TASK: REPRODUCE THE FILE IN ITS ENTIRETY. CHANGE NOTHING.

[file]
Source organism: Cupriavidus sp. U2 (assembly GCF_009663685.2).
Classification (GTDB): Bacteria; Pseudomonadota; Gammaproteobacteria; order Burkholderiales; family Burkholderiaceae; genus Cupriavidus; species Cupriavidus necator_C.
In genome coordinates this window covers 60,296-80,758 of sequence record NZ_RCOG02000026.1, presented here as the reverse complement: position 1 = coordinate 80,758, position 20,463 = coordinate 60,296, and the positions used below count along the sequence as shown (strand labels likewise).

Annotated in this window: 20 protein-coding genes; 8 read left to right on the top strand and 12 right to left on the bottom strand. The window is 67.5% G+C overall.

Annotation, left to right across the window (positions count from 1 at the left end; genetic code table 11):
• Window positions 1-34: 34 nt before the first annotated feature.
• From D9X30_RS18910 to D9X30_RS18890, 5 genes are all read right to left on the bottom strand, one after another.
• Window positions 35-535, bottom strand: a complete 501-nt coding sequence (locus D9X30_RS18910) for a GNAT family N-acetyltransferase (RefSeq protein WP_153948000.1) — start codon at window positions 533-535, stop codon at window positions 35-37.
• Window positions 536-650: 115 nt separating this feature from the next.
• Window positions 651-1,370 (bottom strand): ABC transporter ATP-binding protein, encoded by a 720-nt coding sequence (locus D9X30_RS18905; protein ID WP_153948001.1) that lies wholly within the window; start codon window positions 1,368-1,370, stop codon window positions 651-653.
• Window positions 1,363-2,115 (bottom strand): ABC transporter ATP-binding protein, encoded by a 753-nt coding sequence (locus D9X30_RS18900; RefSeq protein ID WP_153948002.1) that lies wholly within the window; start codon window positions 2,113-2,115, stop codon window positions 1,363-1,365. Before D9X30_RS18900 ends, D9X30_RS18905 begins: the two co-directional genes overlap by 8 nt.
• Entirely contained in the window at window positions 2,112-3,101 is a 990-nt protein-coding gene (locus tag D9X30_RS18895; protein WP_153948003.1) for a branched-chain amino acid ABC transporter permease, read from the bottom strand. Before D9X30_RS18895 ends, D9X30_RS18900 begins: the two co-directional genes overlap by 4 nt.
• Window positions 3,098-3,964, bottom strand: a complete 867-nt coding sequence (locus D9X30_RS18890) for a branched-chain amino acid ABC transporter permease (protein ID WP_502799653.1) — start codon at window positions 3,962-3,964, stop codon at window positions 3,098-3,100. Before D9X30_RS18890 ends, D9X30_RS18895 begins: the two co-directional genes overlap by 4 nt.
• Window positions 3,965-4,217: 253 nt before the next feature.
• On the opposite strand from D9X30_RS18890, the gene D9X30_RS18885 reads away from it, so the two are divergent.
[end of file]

Source organism: Cupriavidus sp. U2 (assembly GCF_009663685.2).
Classification (GTDB): Bacteria; Pseudomonadota; Gammaproteobacteria; order Burkholderiales; family Burkholderiaceae; genus Cupriavidus; species Cupriavidus necator_C.
In genome coordinates this window covers 60,296-80,758 of sequence record NZ_RCOG02000026.1, presented here as the reverse complement: position 1 = coordinate 80,758, position 20,463 = coordinate 60,296, and the positions used below count along the sequence as shown (strand labels likewise).

Annotated in this window: 20 protein-coding genes; 8 read left to right on the top strand and 12 right to left on the bottom strand. The window is 67.5% G+C overall.

Annotation, left to right across the window (positions count from 1 at the left end; genetic code table 11):
• Window positions 1-34: 34 nt before the first annotated feature.
• From D9X30_RS18910 to D9X30_RS18890, 5 genes are all read right to left on the bottom strand, one after another.
• Window positions 35-535, bottom strand: a complete 501-nt coding sequence (locus D9X30_RS18910) for a GNAT family N-acetyltransferase (RefSeq protein WP_153948000.1) — start codon at window positions 533-535, stop codon at window positions 35-37.
• Window positions 536-650: 115 nt separating this feature from the next.
• Window positions 651-1,370 (bottom strand): ABC transporter ATP-binding protein, encoded by a 720-nt coding sequence (locus D9X30_RS18905; protein ID WP_153948001.1) that lies wholly within the window; start codon window positions 1,368-1,370, stop codon window positions 651-653.
• Window positions 1,363-2,115 (bottom strand): ABC transporter ATP-binding protein, encoded by a 753-nt coding sequence (locus D9X30_RS18900; RefSeq protein ID WP_153948002.1) that lies wholly within the window; start codon window positions 2,113-2,115, stop codon window positions 1,363-1,365. Before D9X30_RS18900 ends, D9X30_RS18905 begins: the two co-directional genes overlap by 8 nt.
• Entirely contained in the window at window positions 2,112-3,101 is a 990-nt protein-coding gene (locus tag D9X30_RS18895; protein WP_153948003.1) for a branched-chain amino acid ABC transporter permease, read from the bottom strand. Before D9X30_RS18895 ends, D9X30_RS18900 begins: the two co-directional genes overlap by 4 nt.
• Window positions 3,098-3,964, bottom strand: a complete 867-nt coding sequence (locus D9X30_RS18890) for a branched-chain amino acid ABC transporter permease (protein ID WP_502799653.1) — start codon at window positions 3,962-3,964, stop codon at window positions 3,098-3,100. Before D9X30_RS18890 ends, D9X30_RS18895 begins: the two co-directional genes overlap by 4 nt.
• Window positions 3,965-4,217: 253 nt before the next feature.
• On the opposite strand from D9X30_RS18890, the gene D9X30_RS18885 reads away from it, so the two are divergent.